• Consumer services
  • Industrials
  • Healthcare
  • Basic materials
  • Telecommunications
  • Utilities
  • Technology
Pie chart showing the percentages of all industries that make up the FTSE 350, including financials, oil and gas, consumer goods, consumer services, industrials, healthcare, basic materials and more.

What is an industry?

An industry is a sector of the economy that produces closely related raw materials, goods, or services. In other words, it’s a group of companies related by their primary business activities. Examples would be the food industry or the commercial real estate industry.

The Industry Classification Benchmark (ICB) determines what counts as an industry for the FTSE. They use a comprehensive rules-based classification methodology based on research and market trends.

The ICB is used globally, by stock exchanges like the London Stock Exchange, Euronext, NASDAQ OMX, Johannesburg Stock Exchange, SIX Swiss Exchange, Borsa Italiana, Athens Exchange and many more.

According to the ICB, there are 11 industries that are subdivided into 20 super sectors, which are further divided into 45 sectors. Being an amalgamation of the FTSE 100 and FTSE 250, the FTSE 350 is dominated by financials, oil and gas, consumer goods and consumer services.

What sectors are in the FTSE 100?

Four sectors dominate the FTSE 100, with a weighting of more than 10% each. These include oil and gas, healthcare, mining, and banking. The largest constituents of the FTSE 100 are Shell, BP, GlaxoSmithKline, AstraZeneca, HP Billiton, Rio Tinto, HSBC, and Barclays.

These companies have a large weighting in the index – for example, HSBC’s weighting is 9.22% and Shell’s 8.39%, which means that fluctuations in these individual constituents will have an increased impact on the wider index. Remember, weightings will fluctuate as capitalisations change.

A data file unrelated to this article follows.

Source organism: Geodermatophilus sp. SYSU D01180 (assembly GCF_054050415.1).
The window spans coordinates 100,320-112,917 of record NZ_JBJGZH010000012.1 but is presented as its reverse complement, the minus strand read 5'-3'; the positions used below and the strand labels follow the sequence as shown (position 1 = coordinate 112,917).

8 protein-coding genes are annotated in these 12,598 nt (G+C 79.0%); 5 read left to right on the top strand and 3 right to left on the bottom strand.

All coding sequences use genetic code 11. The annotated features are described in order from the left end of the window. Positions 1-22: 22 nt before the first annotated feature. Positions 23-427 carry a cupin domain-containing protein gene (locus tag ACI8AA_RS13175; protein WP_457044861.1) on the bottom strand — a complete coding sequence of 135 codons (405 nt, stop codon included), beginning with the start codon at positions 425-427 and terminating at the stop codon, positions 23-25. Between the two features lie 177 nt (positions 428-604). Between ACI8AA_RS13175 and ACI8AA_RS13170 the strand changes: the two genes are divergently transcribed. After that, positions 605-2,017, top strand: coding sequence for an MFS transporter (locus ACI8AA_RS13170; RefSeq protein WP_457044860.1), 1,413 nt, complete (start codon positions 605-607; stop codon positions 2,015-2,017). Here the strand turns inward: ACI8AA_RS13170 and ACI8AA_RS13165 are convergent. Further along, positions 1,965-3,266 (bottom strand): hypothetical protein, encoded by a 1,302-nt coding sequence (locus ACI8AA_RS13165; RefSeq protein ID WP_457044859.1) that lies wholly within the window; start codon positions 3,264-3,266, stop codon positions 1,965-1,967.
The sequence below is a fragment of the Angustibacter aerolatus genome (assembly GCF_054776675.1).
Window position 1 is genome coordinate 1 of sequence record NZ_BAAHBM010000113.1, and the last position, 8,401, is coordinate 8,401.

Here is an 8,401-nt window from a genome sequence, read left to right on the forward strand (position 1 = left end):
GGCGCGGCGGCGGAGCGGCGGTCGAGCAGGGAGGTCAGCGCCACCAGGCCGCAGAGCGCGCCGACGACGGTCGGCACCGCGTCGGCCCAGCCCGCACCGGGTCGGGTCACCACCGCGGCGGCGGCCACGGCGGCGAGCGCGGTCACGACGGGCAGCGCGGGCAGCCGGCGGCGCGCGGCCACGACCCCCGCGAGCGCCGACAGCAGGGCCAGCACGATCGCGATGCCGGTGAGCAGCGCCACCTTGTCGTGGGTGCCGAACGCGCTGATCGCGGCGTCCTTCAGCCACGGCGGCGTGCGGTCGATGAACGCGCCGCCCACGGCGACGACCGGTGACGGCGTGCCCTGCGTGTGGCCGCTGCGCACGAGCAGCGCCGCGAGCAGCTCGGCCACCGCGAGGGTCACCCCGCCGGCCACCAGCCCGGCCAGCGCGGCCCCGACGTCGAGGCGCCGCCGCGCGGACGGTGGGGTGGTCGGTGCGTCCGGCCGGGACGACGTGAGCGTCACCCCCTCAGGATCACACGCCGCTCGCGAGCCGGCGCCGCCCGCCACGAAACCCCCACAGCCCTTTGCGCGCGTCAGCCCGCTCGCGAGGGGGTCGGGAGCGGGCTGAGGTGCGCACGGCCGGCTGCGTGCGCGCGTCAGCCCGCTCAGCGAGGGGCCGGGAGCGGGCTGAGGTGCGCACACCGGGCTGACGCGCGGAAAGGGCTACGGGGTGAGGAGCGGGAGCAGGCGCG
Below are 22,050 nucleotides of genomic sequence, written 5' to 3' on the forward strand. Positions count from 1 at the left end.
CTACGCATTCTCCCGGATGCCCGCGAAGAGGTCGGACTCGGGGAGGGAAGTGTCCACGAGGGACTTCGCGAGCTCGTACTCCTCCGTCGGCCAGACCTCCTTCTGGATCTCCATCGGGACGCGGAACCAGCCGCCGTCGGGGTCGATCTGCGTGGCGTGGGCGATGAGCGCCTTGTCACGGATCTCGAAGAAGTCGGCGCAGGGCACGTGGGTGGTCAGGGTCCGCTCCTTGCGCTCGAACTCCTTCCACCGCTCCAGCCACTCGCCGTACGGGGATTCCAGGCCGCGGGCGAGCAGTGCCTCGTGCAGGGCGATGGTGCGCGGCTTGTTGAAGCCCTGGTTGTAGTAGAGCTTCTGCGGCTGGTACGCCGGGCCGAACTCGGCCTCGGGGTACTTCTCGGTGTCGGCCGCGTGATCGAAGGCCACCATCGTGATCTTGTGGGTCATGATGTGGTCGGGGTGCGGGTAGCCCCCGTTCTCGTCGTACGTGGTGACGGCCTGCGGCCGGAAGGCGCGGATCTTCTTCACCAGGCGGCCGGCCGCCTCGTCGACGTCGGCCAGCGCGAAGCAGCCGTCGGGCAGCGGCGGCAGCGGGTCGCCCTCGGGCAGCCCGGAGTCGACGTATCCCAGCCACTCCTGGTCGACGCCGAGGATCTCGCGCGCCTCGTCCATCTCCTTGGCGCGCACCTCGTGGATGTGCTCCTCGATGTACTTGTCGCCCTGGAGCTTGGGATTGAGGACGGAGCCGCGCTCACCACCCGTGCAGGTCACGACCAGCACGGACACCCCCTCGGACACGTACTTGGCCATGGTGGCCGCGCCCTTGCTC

What sectors are in the FTSE 250?

The FTSE 250 is widely believed to enjoy a more balanced split between sectors than the FTSE 100. This is arguable considering 78% of its weighting is split between just three sectors: financials, industrials and consumer services. Major players in the FTSE 250 include insurance firms Hiscox and Phoenix and engineers Spirax-Sarco and Weir.

How to trade or invest in the FTSE 350

There are two ways to take a position on the FTSE 350 with us. Both give you the opportunity to get exposure to 350 stocks in one position.

Firstly, you can use our share dealing account to buy and own physical FTSE 350 stocks listed on the LSE. You can also invest in FTSE 350-related ETFs.

Alternatively, you can trade using derivatives like spread bets and CFDs. This means you won’t own any shares outright – you’d only be speculating on upward and downward price movements.

To get started:

  1. Select your preferred FTSE 350 sector
  2. Choose whether you want to trade or invest
  3. Open a live account or practise on a demo
  4. Take steps to manage your risk
  5. Place your deal and monitor your position

What is the FTSE 350 summed up

  • The FTSE 100 is an index of the 100 biggest blue-chip companies (numbers 1 to 100) on the London Stock Exchange
  • The FTSE 250 is an index of the next biggest 250 companies (numbers 101 to 350) on the London Stock Exchange
  • The FTSE 350 is made up of the FTSE 100 and FTSE 250 combined
  • The FTSE 100, 250 and 350 are capitalisation-weighted indices
  • You can invest in the FTSE 350 via share dealing, or trade on the index using spread bets or CFDs

This information has been prepared by IG, a trading name of IG Markets Limited. In addition to the disclaimer below, the material on this page does not contain a record of our trading prices, or an offer of, or solicitation for, a transaction in any financial instrument. IG accepts no responsibility for any use that may be made of these comments and for any consequences that result. No representation or warranty is given as to the accuracy or completeness of this information. Consequently any person acting on it does so entirely at their own risk. Any research provided does not have regard to the specific investment objectives, financial situation and needs of any specific person who may receive it. It has not been prepared in accordance with legal requirements designed to promote the independence of investment research and as such is considered to be a marketing communication. Although we are not specifically constrained from dealing ahead of our recommendations we do not seek to take advantage of them before they are provided to our clients. See full non-independent research disclaimer and quarterly summary.